Otto Perry’s Santa Fe

Otto Perry’s Santa Fe

Machines of Iron

Format: DVD

Length: 40 minutes

Time Period: 1940’s – 1950’s

Locations: Colorado, New Mexico, Missouri, Kansas

Source: Otto Perry/ Rocky Mountain Railroad Club

 ATVR is working on featuring some of the original masters of train films. Otto Perry is one of the top cinematographers of the early era of color film. He shot in the 1940’s on black and white film. This is true vintage footage of a world, that no longer exists. The Rocky Mountain Railroad Club has an archive that contains these films.

Otto Perry lived in Denver, CO. He was always out, filming trains. Sometimes whatever else was happening at the scene. Relying on a 1935 Ford and later on, a 1951 Ford, he would travel thousands of miles in pursuit of trains. What makes his films so interesting, are his willingness to roll the camera at any train. The steam to diesel transition years provided the perfect source of unending variety to record.

In this feature about Santa Fe, we sure get to see that variety of railroad equipment. Steam, early diesels, streamliners, switchers, freight trains, old automobiles, it’s all here.

The film has a chapter menu, which is always nice. There are some fine maps too. The way the story moves around, we will need these maps.

Rich Melvin is our narrator. He does a fine job with; a good, information driven presentation. On screen graphics provide more locations.

A good chapter revolves around the ATSF joint line from Denver and southbound trackage that arrives at Palmer Lake. Castle Rock is approximately halfway there and it is seen as some background scenery. Colorado and Southern was a subsidiary of Chicago, Burlington & Quincy, aka, CB&Q or Burlington Route. By filming the shared line, we get the bonus of viewing C&S and CB&Q trains. This predates BNSF by decades. A small world indeed!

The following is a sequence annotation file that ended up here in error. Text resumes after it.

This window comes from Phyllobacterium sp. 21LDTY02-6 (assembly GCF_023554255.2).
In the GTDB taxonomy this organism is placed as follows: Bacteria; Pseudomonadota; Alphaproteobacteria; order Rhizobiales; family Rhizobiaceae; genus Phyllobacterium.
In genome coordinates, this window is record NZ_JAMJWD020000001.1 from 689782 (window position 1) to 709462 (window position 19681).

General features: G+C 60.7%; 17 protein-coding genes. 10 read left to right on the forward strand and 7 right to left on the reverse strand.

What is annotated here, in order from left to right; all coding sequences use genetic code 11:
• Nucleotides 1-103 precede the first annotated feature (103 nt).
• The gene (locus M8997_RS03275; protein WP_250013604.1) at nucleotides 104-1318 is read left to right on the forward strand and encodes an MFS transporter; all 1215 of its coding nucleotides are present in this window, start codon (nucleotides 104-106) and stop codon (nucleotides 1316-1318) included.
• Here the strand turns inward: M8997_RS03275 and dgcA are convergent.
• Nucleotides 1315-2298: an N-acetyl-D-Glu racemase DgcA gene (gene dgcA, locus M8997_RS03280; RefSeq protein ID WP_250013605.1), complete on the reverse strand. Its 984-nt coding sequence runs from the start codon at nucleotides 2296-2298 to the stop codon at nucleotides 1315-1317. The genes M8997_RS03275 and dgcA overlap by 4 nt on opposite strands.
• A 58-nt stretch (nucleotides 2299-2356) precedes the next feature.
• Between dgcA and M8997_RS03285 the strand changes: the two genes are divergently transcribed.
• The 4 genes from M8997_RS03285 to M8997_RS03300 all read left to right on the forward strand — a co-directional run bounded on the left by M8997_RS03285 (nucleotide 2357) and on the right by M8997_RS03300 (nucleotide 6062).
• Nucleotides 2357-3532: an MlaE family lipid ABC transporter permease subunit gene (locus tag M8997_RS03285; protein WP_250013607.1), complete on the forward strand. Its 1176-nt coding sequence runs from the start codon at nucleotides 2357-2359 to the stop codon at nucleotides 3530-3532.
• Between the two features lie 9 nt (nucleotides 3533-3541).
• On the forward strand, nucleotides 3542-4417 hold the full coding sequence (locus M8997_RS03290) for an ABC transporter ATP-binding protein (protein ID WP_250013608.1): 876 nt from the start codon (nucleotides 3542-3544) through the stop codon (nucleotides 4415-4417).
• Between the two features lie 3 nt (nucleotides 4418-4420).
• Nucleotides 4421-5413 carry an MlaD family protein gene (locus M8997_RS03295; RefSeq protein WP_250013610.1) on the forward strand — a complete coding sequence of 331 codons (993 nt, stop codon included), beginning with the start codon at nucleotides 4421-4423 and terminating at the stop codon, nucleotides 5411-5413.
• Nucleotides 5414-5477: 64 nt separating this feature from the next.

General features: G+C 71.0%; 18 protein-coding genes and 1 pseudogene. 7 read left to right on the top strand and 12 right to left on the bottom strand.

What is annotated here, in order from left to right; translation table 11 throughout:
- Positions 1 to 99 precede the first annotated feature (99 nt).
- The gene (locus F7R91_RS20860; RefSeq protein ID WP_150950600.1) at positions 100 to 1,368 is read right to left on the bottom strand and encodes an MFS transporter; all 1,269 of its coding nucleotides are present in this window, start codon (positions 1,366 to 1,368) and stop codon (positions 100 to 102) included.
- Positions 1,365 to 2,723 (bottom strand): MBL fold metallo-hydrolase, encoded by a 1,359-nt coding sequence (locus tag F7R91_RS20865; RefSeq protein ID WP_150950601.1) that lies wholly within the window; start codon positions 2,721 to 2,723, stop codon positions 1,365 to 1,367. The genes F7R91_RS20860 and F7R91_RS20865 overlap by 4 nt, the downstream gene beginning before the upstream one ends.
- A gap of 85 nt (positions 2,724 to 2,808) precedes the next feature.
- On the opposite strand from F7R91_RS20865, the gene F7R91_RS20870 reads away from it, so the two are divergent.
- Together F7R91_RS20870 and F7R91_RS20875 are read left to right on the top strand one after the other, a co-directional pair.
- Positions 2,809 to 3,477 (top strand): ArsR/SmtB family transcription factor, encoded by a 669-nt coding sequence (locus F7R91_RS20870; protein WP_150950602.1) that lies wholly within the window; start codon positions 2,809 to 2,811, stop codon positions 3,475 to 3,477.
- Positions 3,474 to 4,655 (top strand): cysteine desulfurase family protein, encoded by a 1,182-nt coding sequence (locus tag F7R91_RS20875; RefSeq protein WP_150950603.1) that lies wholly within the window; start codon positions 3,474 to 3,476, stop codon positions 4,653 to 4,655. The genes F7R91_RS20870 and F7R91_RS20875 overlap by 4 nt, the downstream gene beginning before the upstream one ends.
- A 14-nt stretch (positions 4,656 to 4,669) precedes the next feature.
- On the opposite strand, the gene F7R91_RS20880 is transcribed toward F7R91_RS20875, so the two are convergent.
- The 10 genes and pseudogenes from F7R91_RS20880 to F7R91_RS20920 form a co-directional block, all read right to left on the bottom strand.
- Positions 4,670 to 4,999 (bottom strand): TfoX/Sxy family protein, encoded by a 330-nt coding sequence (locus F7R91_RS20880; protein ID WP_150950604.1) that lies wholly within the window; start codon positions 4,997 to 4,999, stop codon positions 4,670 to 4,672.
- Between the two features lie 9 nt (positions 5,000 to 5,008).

High quality imagery with the use of 16mm film. This footage was edited,  from many locations and different years. As a film source now, the archived footage is consistently excellent.

Steam and early diesels share the screen time. Big northern types, smaller Prairies, 2-10-2, smoke it up. Diesels seen: EMD FT, F3’s along with Alco PA units. Classic Santa Fe warbonnets pull the passenger trains. Freight schemed Blue and Yellow F’s are on point of freight action.

The Las Vegas subdivision is another area that is visited. Black and white film for these 1942 scenes that show an E6 on the El Captain and steam. Color film now with an Alco PA. The Chief  and Super Chief pass by, in black and white. 1947 color shot of California Limited with diesels. A 4-8-4 follows with a 2nd section of train number 3 and heavyweight cars.

In 1946, Otto has journeyed to Fort Madison, Iowa. Steam has had it’s sunset on ATSF in 1958. We are in Kansas, as Otto continues to film trains. Warbonnet F7 sets lead lengthy US Mail trains across the plains. Show closes with a smattering of Santa Fe diesel trains.

Machines of Iron has given the viewers a great showcase of Otto Perry. Fans of Santa Fe, steam to diesel era railfans and general train enthusiasts, all will find a plentiful array of vintage scenes. As was true for the era, you never know what is coming next on this show.

Rating: 5 Stars

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